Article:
The cockpit voice recorder did not reveal any apparent problem until 41 seconds after the aircraft's brakes were released, just before takeoff. At that point a bumping or rattling sound can be heard, the crew aborted the takeoff four seconds later. Both recorders stopped working six seconds after that. At one point during the sequence, the plane's speed reached 119 knots; when interviewed, First officer Levang told investigators that he was unaware of any problem until the plane was traveling between 87 and 90 knots, when it moved away from the runway's centerline and made a "sudden left turn". He indicated that Captain Butler, too badly injured to interview with officials when the investigation began, was flying at the time. Both the captain and first officer had clean safety records when the crash occurred and were experienced pilots. Wheel marks left on the ground as well as initial reports from passengers and firefighters indicate that the plane was airborne, briefly, it is unclear at. There was no snow or ice on the runway, however there were 31-knot crosswinds at the time.
The flight crew that flew the aircraft to Denver prior to the incident flight was on board, though not on duty, reported having no difficulties with the plane during their previous flight. It suffered an engine failure and subsequent emergency landing in 1995, following which both engines were replaced, but was otherwise undamaged in that incident. Initial speculation suggested that the plane could have suffered a landing gear malfunction that might have resulted in a wheel lockup during the takeoff roll, leading to the runway excursion. NTSB officials said that when the takeoff began, the aircraft's engines appeared to be functioning properly, its tires were inflated, the brakes did not appear as if they had failed or otherwise malfunctioned, concluding that the landing gear did not cause any problems. On July 17, 2009 it was announced that focus had shifted to a possible large gust of wind or a patch of ice. Captain David Butler stated that: "My speculation is that we either got a big, nasty gust of wind or that, with the controls we had in, we hit some ice."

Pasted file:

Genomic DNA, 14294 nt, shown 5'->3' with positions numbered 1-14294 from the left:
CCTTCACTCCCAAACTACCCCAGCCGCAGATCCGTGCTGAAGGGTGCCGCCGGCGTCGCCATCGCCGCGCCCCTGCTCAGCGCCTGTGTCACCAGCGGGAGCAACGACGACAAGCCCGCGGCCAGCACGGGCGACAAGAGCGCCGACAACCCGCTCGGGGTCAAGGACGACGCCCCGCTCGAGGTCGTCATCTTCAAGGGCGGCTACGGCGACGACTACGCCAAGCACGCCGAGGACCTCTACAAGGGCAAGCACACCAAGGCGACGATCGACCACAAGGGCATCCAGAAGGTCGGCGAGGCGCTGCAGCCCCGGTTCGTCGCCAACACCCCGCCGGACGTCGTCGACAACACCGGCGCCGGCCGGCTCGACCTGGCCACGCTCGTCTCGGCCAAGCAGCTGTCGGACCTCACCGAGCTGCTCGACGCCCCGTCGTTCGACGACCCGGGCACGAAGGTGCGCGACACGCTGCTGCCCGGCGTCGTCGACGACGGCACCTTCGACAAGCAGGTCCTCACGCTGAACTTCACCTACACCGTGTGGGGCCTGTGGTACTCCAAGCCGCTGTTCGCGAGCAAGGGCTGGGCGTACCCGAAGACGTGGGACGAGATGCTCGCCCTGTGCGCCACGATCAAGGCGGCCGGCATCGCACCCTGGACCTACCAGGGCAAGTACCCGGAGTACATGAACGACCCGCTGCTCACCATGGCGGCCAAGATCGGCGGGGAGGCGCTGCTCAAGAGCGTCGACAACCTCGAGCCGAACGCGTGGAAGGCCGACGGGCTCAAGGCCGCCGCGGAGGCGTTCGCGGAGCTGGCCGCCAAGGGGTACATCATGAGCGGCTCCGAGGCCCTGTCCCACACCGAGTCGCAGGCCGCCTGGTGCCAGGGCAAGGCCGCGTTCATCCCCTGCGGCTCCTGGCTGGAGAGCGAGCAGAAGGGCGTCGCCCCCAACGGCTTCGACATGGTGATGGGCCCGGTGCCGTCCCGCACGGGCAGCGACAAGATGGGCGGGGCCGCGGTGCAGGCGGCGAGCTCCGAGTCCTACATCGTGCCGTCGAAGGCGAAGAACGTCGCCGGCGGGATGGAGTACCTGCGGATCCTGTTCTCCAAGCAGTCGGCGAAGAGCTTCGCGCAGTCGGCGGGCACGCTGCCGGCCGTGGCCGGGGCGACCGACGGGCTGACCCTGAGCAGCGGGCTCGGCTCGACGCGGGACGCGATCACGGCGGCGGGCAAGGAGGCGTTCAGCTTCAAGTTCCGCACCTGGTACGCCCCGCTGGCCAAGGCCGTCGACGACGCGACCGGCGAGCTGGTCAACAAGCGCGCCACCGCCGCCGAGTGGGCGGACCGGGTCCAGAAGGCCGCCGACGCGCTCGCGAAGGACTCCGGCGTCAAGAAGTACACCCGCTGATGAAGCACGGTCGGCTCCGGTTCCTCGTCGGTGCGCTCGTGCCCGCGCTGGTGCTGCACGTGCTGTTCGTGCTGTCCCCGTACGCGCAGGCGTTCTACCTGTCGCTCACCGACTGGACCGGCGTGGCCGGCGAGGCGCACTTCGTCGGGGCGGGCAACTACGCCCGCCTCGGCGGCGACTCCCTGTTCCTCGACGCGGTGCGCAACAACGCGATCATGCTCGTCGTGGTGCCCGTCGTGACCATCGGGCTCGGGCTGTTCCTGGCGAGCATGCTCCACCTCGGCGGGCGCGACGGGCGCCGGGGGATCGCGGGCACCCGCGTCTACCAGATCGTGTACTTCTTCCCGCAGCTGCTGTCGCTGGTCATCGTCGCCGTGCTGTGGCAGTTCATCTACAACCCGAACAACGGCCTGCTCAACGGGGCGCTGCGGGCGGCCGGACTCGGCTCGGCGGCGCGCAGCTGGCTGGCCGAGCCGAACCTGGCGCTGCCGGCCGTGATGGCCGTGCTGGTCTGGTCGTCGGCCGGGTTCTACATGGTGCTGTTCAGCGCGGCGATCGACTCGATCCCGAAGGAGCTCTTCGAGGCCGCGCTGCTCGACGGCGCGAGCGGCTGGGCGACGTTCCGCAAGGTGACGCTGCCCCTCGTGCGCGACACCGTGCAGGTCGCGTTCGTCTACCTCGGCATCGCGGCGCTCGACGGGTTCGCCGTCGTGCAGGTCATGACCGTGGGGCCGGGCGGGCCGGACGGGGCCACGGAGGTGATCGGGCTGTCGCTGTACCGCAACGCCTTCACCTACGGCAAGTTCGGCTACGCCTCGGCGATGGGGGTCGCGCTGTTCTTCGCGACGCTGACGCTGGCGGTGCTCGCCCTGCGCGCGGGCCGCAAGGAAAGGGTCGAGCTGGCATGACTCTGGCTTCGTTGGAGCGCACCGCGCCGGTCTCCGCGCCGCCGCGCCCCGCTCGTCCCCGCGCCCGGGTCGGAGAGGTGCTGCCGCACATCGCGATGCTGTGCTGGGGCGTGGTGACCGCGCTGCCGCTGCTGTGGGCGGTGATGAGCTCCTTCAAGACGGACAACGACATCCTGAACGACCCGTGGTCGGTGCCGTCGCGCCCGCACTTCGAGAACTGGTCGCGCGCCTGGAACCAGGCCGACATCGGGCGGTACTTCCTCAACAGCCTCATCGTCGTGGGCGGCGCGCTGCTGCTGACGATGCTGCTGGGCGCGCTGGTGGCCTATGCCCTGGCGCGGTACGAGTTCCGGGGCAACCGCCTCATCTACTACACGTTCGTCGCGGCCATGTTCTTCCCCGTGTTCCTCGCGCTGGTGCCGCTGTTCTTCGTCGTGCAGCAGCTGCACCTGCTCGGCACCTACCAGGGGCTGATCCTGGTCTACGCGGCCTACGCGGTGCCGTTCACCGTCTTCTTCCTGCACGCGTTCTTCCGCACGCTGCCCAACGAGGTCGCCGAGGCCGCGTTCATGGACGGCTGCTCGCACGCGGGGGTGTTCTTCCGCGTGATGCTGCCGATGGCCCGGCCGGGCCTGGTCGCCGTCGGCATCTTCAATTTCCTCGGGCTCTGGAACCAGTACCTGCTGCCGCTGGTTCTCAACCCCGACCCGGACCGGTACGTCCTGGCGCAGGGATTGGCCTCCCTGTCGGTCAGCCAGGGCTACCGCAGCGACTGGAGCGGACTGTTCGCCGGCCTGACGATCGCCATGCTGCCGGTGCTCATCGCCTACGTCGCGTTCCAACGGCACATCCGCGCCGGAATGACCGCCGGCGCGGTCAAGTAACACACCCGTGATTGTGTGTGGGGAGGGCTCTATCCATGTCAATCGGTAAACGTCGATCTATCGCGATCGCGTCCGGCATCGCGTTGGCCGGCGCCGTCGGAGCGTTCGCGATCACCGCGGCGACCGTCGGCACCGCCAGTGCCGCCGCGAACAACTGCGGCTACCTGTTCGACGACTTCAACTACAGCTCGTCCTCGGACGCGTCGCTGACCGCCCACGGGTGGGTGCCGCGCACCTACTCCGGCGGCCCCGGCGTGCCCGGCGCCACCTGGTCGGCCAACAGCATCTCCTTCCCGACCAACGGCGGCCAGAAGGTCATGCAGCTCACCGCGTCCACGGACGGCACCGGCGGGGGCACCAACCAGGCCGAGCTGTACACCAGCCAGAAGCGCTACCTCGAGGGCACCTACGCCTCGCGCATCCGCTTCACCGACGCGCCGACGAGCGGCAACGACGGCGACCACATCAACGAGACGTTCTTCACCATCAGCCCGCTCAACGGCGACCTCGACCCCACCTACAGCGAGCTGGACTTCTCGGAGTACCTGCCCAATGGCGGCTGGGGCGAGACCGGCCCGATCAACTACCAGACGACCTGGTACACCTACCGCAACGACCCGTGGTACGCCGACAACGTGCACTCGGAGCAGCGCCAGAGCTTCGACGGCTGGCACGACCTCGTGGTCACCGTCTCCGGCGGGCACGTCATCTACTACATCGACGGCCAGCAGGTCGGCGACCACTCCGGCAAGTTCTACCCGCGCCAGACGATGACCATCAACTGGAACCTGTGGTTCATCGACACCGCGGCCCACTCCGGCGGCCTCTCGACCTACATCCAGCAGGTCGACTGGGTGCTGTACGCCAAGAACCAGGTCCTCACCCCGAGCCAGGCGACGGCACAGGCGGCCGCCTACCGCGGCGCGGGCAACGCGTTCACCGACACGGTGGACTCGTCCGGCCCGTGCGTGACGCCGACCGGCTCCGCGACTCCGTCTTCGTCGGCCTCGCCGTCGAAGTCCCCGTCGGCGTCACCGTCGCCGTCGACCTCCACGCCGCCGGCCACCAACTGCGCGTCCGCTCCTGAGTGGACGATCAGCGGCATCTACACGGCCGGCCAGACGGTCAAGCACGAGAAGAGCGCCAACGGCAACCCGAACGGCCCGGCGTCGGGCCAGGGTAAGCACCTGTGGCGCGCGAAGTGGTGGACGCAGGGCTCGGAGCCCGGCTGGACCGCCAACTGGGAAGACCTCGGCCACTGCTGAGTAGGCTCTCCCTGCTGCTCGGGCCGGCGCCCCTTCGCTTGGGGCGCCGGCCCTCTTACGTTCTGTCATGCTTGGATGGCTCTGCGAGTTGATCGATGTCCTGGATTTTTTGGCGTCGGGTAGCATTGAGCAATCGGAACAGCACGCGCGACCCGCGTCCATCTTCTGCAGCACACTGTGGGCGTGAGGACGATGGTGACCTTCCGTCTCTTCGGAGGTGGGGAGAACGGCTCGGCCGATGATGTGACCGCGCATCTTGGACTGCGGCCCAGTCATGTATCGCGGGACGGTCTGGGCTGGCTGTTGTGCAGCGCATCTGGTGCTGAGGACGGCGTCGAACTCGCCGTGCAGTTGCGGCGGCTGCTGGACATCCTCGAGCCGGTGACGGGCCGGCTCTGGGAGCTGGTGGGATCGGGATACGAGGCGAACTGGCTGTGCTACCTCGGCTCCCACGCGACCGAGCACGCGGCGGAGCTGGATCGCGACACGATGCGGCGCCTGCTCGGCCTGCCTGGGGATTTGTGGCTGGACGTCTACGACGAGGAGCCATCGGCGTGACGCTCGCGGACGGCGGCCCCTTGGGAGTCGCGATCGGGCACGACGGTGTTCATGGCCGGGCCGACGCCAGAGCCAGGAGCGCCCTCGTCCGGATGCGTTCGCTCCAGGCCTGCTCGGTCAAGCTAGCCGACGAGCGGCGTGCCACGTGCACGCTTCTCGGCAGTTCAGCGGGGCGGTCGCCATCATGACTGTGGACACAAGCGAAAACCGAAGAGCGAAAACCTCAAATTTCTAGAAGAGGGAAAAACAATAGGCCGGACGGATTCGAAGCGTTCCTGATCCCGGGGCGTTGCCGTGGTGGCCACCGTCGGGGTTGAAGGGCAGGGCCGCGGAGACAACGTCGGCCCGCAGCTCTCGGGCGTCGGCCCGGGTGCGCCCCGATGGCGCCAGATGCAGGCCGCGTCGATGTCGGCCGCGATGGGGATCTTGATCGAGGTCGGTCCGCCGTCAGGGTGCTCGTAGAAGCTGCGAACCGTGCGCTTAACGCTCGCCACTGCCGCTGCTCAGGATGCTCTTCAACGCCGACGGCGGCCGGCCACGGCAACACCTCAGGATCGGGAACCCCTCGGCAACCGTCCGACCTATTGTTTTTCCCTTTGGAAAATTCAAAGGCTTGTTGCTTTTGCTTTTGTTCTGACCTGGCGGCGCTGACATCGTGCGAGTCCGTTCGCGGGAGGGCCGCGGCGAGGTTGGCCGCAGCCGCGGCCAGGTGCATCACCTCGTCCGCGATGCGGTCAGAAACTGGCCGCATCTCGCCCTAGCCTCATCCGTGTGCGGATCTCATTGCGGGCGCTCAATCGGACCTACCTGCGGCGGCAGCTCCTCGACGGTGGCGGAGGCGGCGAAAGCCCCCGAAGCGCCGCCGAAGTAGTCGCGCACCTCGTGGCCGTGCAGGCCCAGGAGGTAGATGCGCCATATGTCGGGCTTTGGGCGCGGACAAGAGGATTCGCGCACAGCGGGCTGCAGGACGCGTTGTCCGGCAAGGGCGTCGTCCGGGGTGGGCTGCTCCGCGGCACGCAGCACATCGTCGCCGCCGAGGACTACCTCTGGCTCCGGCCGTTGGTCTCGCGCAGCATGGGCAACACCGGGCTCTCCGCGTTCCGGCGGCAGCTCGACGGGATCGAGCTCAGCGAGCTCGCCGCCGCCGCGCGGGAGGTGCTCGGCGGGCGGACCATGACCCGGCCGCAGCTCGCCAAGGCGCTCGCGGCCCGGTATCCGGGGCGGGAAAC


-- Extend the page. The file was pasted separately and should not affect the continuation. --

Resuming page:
He stated that he stopped pushing on rudder controls because they had stopped working. The winds were reported at about 24 and 27 knots from the northwest with gusts up to nearly 32 knots just before the airliner began its takeoff roll northward down a north-south runway; the 737 has a crosswind limitation for takeoff of 33 knots on a dry runway. Contrary to the "average" wind data reported to the incident pilots, the NTSB investigation found that a sensor at one end of the runway showed a crosswind of 40 knots, with analysis showing the airplane was hit with a peak gust crosswind of 45 knots. in addition to being much higher than the data reported to the pilots as they prepared for takeoff, this was much higher than the airline industry used in pilot training. The NTSB received a report analyzing 250,327 departures involving 737-500s, found that only 4 of those departures had experienced a crosswind above 30 knots, meaning that it was just short of impossible for a commercial pilot t